Participation in sports by girls and young women has soared in recent decades — by 560 percent among high school students since 1972, and 990 percent among college students, according to the Women's Sports Foundation. Highly committed young female athletes now run track and play soccer, basketball, water polo and other demanding sports that require strong bodies.
But many girls aren't eating enough to satisfy the physical demands of those sports, scientists say, and that's putting them at risk for health problems that can last a lifetime.
These athletes are essentially malnourished. The danger they face is called female athlete triad syndrome because it typically includes three symptoms: irregular menstrual cycles, low energy and low bone density.
Doctors once looked for this constellation of symptoms only among "anorexic, very skinny" young women, says orthopedic surgeon Dr. Elizabeth Matzkin, chief of Women's Sports Medicine at Brigham and Women's Hospital in Boston.
But experience has since shown, she says, that "these athletes can come in any shape, form or weight. It's not just that typical ballerina physique that we're looking out for anymore."
Unfortunately, she says, many primary care doctors still don't recognize the syndrome and most of these athletes don't know they're at risk. Take Regan Detweiler, a University of Michigan sophomore. She ran track and cross country in high school, and used to train all year long — running, on average, 35 to 40 miles a week, she says.
Detweiler also adhered to a rigid, low-carb diet — she says she had a "very unhealthy relationship" with carbohydrates.
Breakfast for her in those days was coffee and a cup of yogurt. Lunch was a peanut butter sandwich, minus the crust.
"I was eating as little of that peanut butter sandwich as I could possibly eat," she says, "while still saying I had a sandwich for lunch."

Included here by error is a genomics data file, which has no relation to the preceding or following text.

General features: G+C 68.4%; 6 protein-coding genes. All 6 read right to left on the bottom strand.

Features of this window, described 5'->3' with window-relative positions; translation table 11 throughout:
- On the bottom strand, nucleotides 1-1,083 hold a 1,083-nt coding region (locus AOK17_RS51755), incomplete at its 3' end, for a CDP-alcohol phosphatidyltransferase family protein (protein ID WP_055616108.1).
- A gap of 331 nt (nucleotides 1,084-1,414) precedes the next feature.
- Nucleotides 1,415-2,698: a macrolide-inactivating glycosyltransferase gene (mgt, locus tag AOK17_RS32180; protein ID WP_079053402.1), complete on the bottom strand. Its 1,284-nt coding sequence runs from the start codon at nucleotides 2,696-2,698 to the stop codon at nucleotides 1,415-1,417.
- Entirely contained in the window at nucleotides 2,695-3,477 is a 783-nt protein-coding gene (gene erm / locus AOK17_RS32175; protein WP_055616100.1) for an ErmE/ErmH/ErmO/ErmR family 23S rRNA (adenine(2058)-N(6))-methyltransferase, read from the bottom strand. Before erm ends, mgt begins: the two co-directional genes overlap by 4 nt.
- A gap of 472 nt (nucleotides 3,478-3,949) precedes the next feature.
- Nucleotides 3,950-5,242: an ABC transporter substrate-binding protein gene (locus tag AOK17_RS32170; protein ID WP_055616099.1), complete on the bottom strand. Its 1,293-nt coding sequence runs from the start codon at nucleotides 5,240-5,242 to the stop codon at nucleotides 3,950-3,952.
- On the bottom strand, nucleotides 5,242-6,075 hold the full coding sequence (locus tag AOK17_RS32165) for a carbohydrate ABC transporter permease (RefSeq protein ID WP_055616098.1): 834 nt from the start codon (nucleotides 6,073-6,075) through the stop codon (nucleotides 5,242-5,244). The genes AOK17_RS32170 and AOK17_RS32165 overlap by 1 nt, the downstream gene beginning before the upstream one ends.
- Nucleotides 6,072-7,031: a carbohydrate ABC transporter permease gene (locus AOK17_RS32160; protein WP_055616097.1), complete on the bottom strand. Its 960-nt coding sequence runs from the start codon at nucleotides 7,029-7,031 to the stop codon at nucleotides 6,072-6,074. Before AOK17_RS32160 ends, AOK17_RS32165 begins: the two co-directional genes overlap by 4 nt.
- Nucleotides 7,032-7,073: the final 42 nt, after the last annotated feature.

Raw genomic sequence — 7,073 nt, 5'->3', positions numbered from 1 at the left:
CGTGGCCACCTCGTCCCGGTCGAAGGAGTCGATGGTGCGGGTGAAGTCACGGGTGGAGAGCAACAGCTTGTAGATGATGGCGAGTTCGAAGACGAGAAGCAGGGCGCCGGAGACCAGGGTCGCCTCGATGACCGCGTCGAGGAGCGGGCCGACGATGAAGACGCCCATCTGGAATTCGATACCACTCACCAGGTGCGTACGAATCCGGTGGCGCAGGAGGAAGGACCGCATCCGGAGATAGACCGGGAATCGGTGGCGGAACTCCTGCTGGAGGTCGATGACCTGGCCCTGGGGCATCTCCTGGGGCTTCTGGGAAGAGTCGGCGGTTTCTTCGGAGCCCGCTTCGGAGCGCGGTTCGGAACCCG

Dinner was a small serving of meat and vegetables.
Detweiler says she was hungry pretty much all the time, and often felt tired in the middle of the day. She menstruated only once every six months or so.
Then, during her sophomore year in high school, Detweiler suffered a stress fracture in her right shin. She took a month off running and wore a protective boot. But during her junior year, she suffered another stress fracture — this time in her left shin. Suspecting weakness in the bone, doctors ordered a density scan.
The results were worrisome.
Detweiler says the doctors told her she was on the "very lowest end of having a normal bone density."
The diagnosis: female athlete triad syndrome.
Detweiler was surprised to learn she wasn't eating enough to fuel her training regimen. As an athlete, doctors and nutritionists say, she needed more food variety and more calories — three snacks daily, as well as bigger meals.
Matzkin says anytime a young female athlete comes to her office with shin splits or fractures, she now asks about nutrition and menstruation.
"We may be able to identify the root cause of bone mineral density problems," she says, and patients can be helped early to chart a new course in eating.